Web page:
Warren Buffett is known for not only his phenomenal investing prowess, but for his willingness to place big bets outside the stock market. I had heard of his Billion Dollar Bracket Challenge — where he had promised to pay $1 billion to anyone who could correctly predict the winner of every game in a yearly college basketball tournament — but I had not heard of his $1 million investment challenge.

Reading the transcript of the interview with Ted Seides — the person who took the other side of Buffett’s bet — had me rolling on the floor. Here is the set-up, as explained by NPR.org:

Buffett was speaking in front of an audience of thousands of people when the subject of hedge funds came up. Hedge funds are not open to ordinary investors, and they’re often seen as elite. But, Buffett said, most hedge funds just are not worth the fees they charge. In fact, he said, I’m willing to make a bet. I can pick a simple, boring investment that will beat any bunch of big hedge funds.

If his comments about hedge funds sound familiar to you, it may be because you already read my article from earlier this week, Structural Factors: How Good are Hedge Fund Investments?

At the beginning of January 2008, Buffett bet a master of the universe $1 million that hedge funds could not outperform a simple index fund over the subsequent 10 years.

The irony is palpable. Buffett himself has criticized the Efficient Market Hypothesis — the preeminent theory of classical finance which posits that no one should be able to repeatable perform better than a broad-based index — by pointing to his own performance and the performance of other Value Investors. Even still, he selected an index fund as his “boring” vehicle to race against the souped up engines of a portfolio of hedge funds hand picked by Ted Seides. And how is the race — which finishes at the close of 2017 — turning out? According to NPR…

The hedge funds are up 22 percent, but the index fund Buffett bet on is up much more – 66 percent.

There is so much to unpack in this story, I can hardly do it justice in a short posting like this one. Long story short is that the market is very hard to “beat.” It is even harder to beat if you are paying someone 2% of the value of your holdings and 20% of any gains!

Does that mean that we should all simply give up, buy one portfolio’s worth of SPY ETFs and call it a day? In my mind, no — for three reasons.

First is the point made by Sanford Grossman and Joseph Stiglitz in the famous Grossman-Stiglitz Paradox. In short, if everyone assumes the markets are efficient (i.e., that the market price of a stock equals the intrinsic value of the stock) and buys a market portfolio rather than trying to assess the value of individual firms, the market will soon become inefficient. Markets are made more “efficient” by people looking for inefficiencies, in other words.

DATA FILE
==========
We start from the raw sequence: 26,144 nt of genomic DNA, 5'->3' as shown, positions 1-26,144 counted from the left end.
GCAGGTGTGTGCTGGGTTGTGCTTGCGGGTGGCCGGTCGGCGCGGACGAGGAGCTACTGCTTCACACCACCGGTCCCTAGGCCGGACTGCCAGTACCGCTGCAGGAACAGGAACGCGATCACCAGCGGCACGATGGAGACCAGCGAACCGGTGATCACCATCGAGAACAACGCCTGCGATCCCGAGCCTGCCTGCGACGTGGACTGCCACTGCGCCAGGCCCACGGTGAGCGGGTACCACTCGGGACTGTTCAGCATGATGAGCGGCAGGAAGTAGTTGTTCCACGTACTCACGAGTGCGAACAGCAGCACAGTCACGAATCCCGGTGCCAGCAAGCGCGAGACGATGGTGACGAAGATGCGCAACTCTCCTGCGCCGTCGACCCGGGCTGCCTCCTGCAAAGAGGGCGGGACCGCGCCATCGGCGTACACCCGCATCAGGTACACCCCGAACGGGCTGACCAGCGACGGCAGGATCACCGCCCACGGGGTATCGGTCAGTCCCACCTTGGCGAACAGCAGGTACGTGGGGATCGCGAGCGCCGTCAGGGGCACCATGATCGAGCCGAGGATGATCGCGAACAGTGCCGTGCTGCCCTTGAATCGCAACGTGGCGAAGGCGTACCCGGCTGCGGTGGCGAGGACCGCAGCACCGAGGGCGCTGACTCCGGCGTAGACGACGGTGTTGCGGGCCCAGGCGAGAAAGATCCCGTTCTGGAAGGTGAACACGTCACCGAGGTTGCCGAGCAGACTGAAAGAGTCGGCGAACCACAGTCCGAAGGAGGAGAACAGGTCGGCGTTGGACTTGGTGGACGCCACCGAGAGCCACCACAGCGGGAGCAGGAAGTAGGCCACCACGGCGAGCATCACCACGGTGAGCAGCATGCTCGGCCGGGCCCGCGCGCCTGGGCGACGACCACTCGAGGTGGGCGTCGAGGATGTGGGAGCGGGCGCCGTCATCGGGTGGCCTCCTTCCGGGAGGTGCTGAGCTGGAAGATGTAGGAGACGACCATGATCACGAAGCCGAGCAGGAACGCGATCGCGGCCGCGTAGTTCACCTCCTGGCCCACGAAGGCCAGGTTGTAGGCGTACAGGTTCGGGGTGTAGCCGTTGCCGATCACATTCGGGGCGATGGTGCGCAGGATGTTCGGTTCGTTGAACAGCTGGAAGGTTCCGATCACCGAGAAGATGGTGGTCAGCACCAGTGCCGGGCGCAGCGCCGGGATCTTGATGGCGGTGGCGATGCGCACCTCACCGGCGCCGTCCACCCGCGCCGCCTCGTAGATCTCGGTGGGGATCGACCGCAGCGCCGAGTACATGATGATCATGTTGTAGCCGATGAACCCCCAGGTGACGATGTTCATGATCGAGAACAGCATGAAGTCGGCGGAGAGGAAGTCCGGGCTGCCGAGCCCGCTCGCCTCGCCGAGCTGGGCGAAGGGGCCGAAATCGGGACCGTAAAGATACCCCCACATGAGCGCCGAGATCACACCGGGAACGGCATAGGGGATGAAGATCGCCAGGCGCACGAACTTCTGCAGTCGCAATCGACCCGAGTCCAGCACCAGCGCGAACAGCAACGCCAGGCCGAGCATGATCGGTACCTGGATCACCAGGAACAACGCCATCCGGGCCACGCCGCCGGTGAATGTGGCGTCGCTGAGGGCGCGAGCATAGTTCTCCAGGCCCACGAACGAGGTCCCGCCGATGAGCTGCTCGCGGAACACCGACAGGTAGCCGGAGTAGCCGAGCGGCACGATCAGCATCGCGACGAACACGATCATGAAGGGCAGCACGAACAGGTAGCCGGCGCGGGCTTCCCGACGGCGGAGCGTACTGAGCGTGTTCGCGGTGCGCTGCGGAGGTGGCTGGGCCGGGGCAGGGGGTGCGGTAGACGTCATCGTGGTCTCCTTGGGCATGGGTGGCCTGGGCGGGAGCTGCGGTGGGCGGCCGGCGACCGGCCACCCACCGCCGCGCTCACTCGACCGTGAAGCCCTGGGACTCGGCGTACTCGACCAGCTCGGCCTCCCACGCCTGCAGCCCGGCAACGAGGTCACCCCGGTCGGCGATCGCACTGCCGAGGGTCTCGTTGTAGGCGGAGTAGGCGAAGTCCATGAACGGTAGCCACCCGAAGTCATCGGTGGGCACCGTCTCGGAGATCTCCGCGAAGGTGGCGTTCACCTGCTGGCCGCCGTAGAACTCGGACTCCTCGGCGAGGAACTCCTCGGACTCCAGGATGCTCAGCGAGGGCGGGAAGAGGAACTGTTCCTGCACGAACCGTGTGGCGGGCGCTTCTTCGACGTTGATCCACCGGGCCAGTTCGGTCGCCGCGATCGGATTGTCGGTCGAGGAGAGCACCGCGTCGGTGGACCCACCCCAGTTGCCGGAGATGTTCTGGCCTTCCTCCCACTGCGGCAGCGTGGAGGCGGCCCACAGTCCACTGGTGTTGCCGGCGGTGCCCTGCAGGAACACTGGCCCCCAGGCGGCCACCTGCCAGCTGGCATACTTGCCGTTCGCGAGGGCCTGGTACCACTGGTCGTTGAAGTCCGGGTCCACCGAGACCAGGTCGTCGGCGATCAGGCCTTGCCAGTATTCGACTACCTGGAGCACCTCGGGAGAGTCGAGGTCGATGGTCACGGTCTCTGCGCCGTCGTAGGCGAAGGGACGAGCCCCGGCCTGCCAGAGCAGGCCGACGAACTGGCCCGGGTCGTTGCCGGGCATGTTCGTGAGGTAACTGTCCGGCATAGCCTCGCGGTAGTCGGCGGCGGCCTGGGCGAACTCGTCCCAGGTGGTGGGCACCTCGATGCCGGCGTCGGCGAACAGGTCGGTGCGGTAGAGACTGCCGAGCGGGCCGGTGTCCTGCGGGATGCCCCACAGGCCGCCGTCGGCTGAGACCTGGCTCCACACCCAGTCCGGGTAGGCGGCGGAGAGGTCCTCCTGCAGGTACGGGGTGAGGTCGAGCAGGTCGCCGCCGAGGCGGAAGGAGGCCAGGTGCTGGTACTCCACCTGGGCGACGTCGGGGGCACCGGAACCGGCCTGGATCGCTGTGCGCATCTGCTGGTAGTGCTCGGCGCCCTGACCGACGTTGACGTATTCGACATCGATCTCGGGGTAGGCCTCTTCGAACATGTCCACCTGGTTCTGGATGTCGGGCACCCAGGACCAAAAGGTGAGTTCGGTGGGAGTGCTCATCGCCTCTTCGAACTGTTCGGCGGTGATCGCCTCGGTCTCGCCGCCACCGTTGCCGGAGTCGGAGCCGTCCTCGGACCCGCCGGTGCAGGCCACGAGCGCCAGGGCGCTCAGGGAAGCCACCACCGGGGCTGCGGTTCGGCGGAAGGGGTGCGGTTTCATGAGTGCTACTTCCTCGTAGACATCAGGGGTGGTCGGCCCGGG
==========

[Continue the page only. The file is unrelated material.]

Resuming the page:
Second is the fact that over the past 20 years in the investing business, I have seen first-hand the results of the myriad behavioral biases that end up unreasonably inflating stock prices during booms and just as unreasonably depressing them during busts. I know that investors alternately extrapolate their fears and frenzies into the indefinite future, depending on what’s happening on any given day, but I have yet to see a case where these extrapolations are valid.

Last, like Peter Lynch, I believe that principal owners of capital, once trained in the use of a sensible, effective investing framework can make better stock picks than professional agents like hedge fund managers. This observation involves the “structural factors” that I’m so fond of writing and talking about. Certainly, the most obvious structural factor that can make your performance better than a big shot hedge fund manager is that when you manage money yourself, you’re not paying for the big shot to upkeep his summer home in the Hamptons.

All this said, I understand that the market is very hard to beat, so I don’t expect that mispriced stocks will come along once a week, once a month, or even once a year! This idea was expressed brilliantly by University of Chicago Economist Richard Thaler in an editorial in the Financial Times. To paraphrase Thaler’s argument, the part of the Efficient Market Hypothesis that claims the market is hard to beat is true; the part that claims that stocks are always fairly priced is false.

In my opinion, the best policy for an intelligent option investor is to keep it simple by investing mainly in the market portfolio, and allocate the rest in the occasional gem of a mispriced stock. The ability to properly assess the value of a stock and the knowledge of how to use basic tools of modern finance to tilt the balance of risk and reward in your favor are the only things you need to do this successfully.

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